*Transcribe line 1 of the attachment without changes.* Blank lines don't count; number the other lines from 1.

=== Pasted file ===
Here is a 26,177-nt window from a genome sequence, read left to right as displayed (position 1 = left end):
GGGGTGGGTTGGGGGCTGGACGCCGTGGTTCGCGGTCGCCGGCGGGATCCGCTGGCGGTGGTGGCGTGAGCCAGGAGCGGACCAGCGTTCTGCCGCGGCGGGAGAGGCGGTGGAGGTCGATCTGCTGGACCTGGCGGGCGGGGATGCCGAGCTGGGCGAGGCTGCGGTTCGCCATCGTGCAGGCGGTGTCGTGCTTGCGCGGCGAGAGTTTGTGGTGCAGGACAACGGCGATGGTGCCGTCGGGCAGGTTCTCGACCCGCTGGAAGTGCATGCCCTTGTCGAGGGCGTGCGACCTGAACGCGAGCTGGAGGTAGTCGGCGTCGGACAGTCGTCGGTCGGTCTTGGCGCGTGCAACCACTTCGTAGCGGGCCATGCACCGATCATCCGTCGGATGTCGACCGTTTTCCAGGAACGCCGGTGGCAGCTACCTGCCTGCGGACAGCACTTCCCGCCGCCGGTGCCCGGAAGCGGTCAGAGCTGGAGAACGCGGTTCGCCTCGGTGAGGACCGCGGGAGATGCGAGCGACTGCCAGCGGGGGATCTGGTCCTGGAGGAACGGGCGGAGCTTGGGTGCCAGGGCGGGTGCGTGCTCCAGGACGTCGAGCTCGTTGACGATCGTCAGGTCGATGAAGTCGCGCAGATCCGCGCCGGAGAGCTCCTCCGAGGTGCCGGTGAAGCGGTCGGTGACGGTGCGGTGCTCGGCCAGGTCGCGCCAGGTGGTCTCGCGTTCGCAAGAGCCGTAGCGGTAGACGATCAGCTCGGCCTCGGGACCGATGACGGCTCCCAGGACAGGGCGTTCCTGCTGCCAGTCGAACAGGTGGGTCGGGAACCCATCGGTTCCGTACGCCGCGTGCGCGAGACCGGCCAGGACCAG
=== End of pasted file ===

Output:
Here is a 26,177-nt window from a genome sequence, read left to right as displayed (position 1 = left end):